A concern might be that the formal 'peer reviews' are not in place. Here we look for models that would satisfy the requirements. When data accompanies the 'peer reviewed' publication, the decision about 'scientific' relevance is easier. Otherwise we know that the same criteria as for traditional scientific publication could not be applied to data, as data can be used for different purposes and it's not necessary that only the most excellent data is useful. Sometimes there are certain historical or geographic location related data that are unique, and standards about sampling and methodological quality might be less stringent.

All in all, this is the carrot we mentioned before, and we rarely reject the data offered by the researcher, willing to go through the necessary steps in formal preparation of deposit package. The effect of the measure is visible when the dates of the next research project calls approach and some researchers are eager to get through the study processing faster to obtain additional scores for the next project evaluation. Though still we would suggest that measure to be accompanied with the funders mandate to consider archiving and prepare the Data Management Plan in project application. This is then the project obligation and the data publication record is yet an additional reward for following the mandate.

Q: What is the relationship of data archiving to green and gold Open Access for journal articles?

Our main concern regarding journal publishers’ policies is that these include, as a formal rule, the obligation that data related to publication is publicly available through a disciplinary data archive or similar reliable place. We believe that there are a lot of advantages if such disciplinary data centres are well established, especially in the aspect of accumulating specialist professional knowledge of data scientists, assisting and supporting research data management in all phases of data life cycle, which helps to build up a professional profile in the future [5].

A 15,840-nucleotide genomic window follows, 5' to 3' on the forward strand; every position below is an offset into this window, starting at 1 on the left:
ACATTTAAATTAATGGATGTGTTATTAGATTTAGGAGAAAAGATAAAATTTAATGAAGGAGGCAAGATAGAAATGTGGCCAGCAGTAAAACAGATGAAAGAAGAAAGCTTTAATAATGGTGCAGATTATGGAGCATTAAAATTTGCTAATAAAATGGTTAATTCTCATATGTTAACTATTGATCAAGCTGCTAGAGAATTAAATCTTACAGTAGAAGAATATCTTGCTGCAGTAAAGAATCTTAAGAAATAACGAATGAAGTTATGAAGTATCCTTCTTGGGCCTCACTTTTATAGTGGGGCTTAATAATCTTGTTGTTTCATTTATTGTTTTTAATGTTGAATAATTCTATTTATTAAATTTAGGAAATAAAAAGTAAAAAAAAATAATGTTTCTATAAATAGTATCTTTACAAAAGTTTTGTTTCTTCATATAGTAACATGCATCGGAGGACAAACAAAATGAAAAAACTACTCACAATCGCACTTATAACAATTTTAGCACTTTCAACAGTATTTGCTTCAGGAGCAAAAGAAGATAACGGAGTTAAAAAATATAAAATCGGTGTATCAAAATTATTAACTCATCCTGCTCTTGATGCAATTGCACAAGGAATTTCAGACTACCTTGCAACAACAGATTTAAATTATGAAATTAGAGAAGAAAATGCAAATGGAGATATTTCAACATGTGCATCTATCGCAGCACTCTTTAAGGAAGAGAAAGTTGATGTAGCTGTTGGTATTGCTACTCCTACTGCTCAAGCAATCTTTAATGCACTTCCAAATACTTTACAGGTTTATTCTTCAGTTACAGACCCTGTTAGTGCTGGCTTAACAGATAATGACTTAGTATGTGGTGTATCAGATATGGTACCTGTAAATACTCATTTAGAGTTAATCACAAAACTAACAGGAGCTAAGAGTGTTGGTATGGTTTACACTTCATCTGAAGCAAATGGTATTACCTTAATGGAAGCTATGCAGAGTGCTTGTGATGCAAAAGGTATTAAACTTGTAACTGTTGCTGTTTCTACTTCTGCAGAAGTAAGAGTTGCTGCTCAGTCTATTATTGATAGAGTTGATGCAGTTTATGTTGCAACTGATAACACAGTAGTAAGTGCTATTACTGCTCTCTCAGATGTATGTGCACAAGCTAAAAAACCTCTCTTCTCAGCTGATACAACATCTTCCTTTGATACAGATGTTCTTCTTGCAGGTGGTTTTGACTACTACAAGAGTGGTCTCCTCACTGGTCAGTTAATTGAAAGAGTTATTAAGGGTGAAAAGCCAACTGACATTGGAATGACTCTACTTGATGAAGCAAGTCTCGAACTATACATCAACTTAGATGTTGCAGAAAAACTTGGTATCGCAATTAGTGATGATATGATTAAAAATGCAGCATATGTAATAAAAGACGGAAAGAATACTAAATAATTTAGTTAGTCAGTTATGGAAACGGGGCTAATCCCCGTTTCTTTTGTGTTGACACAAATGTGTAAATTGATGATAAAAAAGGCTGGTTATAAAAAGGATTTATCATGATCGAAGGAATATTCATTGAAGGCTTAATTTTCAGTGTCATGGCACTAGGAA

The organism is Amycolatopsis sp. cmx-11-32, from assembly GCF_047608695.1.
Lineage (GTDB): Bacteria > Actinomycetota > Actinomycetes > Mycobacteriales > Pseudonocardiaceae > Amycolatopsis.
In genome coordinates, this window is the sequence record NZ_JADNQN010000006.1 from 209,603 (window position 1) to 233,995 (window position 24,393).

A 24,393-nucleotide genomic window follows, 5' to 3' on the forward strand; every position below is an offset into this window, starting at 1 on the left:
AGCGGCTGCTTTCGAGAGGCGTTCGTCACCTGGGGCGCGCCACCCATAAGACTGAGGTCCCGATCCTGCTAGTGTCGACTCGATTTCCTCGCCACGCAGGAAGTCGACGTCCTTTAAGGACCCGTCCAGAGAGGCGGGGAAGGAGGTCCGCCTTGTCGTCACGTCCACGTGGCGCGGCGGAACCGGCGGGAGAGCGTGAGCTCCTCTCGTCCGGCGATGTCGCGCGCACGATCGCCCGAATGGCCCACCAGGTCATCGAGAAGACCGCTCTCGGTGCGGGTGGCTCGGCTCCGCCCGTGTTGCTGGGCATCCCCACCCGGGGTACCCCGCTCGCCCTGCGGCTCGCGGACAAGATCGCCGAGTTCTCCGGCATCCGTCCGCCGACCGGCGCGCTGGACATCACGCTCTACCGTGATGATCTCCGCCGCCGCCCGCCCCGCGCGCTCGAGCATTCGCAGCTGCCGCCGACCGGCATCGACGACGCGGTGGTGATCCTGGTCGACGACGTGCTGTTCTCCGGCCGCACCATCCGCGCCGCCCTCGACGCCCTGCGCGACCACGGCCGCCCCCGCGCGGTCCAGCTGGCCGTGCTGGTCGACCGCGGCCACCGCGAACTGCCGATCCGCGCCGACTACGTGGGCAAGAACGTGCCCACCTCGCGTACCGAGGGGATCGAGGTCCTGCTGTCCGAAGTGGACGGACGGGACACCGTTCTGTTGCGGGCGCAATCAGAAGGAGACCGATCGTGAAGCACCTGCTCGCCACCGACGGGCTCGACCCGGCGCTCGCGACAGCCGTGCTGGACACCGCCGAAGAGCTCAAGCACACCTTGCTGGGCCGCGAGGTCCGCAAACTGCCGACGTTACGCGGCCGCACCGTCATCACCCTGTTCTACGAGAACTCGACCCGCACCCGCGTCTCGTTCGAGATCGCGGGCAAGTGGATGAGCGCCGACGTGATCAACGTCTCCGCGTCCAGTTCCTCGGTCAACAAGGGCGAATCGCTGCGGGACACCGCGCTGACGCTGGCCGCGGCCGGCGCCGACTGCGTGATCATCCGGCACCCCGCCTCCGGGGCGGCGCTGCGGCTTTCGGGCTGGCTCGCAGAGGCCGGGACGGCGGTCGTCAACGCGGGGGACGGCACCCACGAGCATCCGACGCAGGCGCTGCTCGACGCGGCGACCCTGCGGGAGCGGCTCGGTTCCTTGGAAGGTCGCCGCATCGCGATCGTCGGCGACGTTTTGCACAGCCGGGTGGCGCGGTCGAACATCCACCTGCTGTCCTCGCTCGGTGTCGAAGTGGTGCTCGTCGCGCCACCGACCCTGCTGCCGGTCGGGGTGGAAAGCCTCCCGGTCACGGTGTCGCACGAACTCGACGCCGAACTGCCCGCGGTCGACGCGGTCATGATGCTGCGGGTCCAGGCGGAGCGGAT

Journal editors and reviewers might monitor more closely the appropriate use of citation format for research data to be included in the references section. Finally, when these two conditions are satisfied, it is seamless Open Access from data to journal articles and back that gradually makes the scientific transparency and cumulative character of knowledge more feasible.

Q: How do you think a data archive should measure success?

Users’ needs and satisfaction are the main point in any service delivery. However, there are caveats to this, as we need to guess the needs of future users, sometimes this future could be distant. In the long run, topics, theories and problems that are popular today, will change. And as we mentioned, users sometimes do not know what could be done with the data we offer. That’s why yes, it’s the efficiency of the job we are doing, but measured more broadly in the environment of open scientific inquiry. Therefore the ultimate measure of success is new and more relevant discovery that becomes possible by open use of rare data resources inside scientific community. Here is the role for funders to realise that potential and facilitate its realisation by supporting the intermediate infrastructure information services.

Q: You launched a community wide discussion about open science – can you please tell more about this?

Data archives were in existence long before the advent of open access movement. Some have already celebrated their 50th anniversary (ICPSR). Yet we find ourselves in the natural coalition with the open access advocates and activists, as we share the same principles and objectives. There is a need for a cultural revolution in minds and habits of some members of the scientific community to ‘buy’ the ideals of open access. The problem is that current research rewards and the esteem system based on only the traditional publishing model is not a stimulus for that to occur. The reality is that the spontaneous response to our invitation to share did not happen. It’s not enough to open space for discussion. We need to put more effort to actively engage with researchers. We started with a formal project recently, which aims to deliver an action plan for the Slovenian Ministry of Science. Inside this project we are trying to facilitate information exchange about needs and responsibilities among stakeholders in open research data access for all disciplines. It is based on our experiences, but with the awareness that many questions and solutions are specific to a particular type of data and a research discipline. A part of these efforts is also introducing the OpenAccess.Si information portal, where we continue to update the section about research data sharing among others in collaboration with research librarians.